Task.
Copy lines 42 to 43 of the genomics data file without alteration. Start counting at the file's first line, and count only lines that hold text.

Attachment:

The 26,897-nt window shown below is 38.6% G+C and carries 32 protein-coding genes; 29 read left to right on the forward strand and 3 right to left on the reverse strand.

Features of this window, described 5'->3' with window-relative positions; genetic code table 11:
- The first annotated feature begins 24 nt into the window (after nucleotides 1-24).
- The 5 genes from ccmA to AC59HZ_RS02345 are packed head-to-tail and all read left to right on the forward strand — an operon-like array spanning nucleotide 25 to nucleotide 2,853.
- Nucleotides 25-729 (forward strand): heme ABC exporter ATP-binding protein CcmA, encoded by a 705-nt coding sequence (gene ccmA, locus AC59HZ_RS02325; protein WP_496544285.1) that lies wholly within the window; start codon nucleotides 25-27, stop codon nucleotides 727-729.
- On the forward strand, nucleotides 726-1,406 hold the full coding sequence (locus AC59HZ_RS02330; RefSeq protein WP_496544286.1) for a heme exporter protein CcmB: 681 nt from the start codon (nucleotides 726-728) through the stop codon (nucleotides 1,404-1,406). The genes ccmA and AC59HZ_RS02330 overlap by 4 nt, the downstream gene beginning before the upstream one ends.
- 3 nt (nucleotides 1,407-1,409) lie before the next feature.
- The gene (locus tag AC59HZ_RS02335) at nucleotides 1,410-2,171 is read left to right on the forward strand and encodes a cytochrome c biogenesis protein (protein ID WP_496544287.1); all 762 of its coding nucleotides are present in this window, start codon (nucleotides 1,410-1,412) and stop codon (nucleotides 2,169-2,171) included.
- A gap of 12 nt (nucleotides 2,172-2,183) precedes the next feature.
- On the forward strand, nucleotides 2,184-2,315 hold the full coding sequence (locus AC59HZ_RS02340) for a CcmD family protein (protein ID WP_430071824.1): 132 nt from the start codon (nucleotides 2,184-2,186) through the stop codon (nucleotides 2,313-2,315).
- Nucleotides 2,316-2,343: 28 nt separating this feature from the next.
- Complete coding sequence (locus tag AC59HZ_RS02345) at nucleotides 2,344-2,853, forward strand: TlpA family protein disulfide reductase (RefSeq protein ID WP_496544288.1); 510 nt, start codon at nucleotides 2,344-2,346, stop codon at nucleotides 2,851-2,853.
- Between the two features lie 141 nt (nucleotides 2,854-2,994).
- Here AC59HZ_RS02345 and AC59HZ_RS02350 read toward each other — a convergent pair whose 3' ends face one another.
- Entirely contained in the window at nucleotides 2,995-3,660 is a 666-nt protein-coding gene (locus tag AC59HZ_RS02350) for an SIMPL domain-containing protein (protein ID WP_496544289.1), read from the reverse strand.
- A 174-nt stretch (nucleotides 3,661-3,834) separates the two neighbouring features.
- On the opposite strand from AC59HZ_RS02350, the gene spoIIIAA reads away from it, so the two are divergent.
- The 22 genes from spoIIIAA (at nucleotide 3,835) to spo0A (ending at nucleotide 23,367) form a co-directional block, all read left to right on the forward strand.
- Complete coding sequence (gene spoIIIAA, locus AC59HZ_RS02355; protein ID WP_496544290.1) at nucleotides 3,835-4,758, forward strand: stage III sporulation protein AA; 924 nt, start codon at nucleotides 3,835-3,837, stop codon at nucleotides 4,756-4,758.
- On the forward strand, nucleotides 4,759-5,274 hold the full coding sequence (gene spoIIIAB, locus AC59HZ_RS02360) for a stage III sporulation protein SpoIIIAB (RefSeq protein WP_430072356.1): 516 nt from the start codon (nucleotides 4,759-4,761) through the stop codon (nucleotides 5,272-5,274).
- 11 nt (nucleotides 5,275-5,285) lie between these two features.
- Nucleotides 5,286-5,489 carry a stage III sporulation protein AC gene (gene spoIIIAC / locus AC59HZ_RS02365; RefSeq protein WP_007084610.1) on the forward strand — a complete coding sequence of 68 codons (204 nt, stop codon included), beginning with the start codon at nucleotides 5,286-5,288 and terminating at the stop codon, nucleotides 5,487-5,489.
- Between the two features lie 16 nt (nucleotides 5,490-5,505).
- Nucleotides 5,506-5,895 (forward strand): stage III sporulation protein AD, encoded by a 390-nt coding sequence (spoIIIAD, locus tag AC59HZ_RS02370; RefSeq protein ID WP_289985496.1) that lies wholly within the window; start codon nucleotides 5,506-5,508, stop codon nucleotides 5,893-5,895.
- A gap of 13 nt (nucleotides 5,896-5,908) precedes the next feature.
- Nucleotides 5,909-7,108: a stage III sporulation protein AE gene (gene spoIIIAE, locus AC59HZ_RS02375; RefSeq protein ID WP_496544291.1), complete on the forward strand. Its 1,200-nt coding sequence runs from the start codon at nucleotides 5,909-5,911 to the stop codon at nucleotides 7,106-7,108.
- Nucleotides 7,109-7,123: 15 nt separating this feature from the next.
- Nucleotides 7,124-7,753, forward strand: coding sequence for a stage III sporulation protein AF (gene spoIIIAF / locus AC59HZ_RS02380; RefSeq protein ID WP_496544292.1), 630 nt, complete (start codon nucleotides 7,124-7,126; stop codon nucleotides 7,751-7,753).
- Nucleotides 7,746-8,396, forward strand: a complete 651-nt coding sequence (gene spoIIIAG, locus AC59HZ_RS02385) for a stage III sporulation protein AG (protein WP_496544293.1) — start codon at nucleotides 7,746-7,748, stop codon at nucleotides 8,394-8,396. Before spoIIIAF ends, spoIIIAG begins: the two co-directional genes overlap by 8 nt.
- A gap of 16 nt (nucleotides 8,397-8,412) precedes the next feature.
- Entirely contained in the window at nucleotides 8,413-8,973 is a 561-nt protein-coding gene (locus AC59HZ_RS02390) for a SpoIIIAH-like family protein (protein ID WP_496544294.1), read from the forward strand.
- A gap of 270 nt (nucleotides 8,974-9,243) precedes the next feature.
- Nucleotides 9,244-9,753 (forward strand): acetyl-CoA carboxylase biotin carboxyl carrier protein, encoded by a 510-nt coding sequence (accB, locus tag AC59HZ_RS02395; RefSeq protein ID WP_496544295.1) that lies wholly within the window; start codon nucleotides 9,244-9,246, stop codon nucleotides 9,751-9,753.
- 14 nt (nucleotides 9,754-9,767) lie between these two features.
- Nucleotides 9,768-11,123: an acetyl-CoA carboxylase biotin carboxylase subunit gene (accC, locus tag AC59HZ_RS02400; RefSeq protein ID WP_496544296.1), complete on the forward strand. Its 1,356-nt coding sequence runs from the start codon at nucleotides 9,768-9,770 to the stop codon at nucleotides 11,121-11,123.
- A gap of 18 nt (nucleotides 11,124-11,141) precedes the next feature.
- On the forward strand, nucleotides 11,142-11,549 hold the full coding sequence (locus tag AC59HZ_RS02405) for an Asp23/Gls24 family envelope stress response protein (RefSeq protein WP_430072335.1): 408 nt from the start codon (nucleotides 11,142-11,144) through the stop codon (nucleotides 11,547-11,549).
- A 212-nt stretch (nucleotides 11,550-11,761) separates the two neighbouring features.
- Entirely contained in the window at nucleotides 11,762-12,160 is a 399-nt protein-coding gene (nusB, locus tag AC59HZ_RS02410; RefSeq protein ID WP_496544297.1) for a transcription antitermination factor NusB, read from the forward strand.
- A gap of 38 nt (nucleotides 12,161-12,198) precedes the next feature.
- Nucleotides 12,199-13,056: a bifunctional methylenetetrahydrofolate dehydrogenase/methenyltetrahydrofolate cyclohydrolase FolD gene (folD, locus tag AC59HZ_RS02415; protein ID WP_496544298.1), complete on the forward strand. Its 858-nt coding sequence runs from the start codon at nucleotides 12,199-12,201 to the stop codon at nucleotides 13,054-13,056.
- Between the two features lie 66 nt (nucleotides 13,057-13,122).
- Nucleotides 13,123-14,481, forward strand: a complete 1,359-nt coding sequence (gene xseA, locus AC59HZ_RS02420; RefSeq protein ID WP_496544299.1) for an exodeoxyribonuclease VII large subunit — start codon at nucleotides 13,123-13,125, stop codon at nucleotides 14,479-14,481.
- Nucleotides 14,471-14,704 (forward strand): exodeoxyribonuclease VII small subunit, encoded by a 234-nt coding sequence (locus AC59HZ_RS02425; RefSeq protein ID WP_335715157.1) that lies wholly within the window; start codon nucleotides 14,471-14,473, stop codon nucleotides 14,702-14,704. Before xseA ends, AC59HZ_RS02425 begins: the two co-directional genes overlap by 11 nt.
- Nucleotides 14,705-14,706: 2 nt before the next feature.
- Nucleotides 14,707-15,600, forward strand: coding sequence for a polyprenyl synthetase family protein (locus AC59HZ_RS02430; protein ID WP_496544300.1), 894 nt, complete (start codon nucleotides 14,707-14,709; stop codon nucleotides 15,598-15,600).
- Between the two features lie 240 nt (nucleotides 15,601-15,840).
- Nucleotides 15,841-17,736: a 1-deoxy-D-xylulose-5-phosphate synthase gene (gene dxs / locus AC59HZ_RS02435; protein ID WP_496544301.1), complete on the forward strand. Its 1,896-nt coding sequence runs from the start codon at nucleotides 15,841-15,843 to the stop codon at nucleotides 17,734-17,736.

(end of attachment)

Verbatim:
- Between the two features lie 66 nt (nucleotides 13,057-13,122).
- Nucleotides 13,123-14,481, forward strand: a complete 1,359-nt coding sequence (gene xseA, locus AC59HZ_RS02420; RefSeq protein ID WP_496544299.1) for an exodeoxyribonuclease VII large subunit — start codon at nucleotides 13,123-13,125, stop codon at nucleotides 14,479-14,481.